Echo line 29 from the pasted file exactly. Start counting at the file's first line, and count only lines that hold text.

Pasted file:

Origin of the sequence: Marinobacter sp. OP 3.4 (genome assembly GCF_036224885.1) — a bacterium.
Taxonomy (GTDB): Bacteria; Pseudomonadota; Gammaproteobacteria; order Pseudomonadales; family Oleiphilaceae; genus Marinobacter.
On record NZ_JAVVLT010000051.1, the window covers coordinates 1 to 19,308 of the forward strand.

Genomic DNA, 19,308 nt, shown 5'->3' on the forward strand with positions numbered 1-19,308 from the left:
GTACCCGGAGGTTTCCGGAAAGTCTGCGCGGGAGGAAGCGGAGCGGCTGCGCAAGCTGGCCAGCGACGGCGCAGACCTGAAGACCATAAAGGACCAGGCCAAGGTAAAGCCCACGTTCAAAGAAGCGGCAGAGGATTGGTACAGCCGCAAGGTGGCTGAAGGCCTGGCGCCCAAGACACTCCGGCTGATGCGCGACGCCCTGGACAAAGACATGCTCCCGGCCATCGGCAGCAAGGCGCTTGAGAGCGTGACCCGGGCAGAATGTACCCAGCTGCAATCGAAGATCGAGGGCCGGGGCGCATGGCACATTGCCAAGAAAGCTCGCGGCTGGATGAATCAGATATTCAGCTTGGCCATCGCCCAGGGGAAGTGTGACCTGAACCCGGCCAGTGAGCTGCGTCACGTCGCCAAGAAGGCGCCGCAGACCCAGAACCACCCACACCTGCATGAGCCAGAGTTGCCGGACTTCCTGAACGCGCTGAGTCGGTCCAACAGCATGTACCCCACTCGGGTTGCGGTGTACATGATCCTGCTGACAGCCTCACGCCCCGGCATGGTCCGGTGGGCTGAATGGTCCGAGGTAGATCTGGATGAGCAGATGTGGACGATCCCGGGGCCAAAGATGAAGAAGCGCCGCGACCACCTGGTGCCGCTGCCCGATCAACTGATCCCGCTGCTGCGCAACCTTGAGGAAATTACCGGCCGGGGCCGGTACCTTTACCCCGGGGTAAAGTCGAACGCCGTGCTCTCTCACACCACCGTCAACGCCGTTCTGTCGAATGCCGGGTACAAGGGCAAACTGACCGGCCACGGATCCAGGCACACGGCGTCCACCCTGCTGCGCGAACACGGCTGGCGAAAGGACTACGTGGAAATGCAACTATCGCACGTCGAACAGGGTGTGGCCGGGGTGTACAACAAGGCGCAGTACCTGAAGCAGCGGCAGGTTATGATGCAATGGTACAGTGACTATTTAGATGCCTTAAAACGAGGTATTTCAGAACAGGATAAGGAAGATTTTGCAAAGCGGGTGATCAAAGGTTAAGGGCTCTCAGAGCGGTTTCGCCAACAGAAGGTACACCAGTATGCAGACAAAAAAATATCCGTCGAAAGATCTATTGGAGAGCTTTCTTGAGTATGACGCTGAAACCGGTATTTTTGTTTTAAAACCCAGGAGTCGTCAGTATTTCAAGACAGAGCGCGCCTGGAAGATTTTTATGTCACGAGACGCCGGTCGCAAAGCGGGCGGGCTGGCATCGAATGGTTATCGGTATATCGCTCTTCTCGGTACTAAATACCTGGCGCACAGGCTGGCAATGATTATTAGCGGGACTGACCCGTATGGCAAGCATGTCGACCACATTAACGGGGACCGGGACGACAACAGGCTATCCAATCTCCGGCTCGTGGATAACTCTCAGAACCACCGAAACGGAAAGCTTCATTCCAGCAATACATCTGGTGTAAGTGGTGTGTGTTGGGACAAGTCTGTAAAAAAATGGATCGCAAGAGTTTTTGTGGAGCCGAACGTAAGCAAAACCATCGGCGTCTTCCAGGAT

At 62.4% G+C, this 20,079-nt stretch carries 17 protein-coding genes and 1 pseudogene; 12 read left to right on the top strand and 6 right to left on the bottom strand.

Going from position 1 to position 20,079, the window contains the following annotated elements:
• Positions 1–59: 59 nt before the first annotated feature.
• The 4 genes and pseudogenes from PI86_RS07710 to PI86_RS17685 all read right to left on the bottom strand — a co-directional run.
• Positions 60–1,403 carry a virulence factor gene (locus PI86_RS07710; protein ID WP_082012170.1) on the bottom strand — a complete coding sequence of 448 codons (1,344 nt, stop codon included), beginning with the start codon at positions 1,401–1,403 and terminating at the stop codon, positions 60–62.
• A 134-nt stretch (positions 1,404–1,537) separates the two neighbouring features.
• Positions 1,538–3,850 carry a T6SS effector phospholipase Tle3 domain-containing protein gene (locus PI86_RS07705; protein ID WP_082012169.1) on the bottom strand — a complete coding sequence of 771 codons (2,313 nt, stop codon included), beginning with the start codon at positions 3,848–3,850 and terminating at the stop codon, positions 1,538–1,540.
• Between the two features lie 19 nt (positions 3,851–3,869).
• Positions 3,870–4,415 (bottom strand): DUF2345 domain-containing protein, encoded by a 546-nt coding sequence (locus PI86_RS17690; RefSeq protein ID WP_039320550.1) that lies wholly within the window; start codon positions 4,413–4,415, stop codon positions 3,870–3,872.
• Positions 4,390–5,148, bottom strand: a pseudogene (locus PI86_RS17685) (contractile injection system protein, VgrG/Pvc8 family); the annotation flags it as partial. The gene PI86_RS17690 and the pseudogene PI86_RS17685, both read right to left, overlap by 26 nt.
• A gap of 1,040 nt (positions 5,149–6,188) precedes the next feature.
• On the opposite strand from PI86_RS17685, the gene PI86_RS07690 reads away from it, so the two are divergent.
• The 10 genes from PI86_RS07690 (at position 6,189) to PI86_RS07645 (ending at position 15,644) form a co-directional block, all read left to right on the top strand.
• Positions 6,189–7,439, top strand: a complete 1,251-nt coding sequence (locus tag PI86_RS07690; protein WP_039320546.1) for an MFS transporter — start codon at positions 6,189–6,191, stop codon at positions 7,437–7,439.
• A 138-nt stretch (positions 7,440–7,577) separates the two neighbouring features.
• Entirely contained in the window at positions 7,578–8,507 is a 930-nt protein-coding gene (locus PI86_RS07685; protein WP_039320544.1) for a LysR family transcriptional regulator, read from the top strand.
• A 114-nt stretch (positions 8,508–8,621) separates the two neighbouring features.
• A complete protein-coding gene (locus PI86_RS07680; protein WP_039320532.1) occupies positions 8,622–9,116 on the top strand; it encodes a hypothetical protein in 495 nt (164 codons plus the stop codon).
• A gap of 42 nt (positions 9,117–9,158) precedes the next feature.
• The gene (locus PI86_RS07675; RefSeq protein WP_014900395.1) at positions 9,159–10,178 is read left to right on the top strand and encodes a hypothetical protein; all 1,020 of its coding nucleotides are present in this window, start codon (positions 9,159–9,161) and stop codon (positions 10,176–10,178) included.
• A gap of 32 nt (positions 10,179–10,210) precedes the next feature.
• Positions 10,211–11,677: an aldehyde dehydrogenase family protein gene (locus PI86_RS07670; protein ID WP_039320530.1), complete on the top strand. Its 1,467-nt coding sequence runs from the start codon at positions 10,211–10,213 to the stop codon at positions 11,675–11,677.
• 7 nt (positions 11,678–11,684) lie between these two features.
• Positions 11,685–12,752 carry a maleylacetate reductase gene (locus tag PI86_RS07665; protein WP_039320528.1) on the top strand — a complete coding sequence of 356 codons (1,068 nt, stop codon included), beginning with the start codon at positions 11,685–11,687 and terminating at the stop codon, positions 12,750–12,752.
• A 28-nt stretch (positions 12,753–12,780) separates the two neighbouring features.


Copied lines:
• Positions 11,685–12,752 carry a maleylacetate reductase gene (locus tag PI86_RS07665; protein WP_039320528.1) on the top strand — a complete coding sequence of 356 codons (1,068 nt, stop codon included), beginning with the start codon at positions 11,685–11,687 and terminating at the stop codon, positions 12,750–12,752.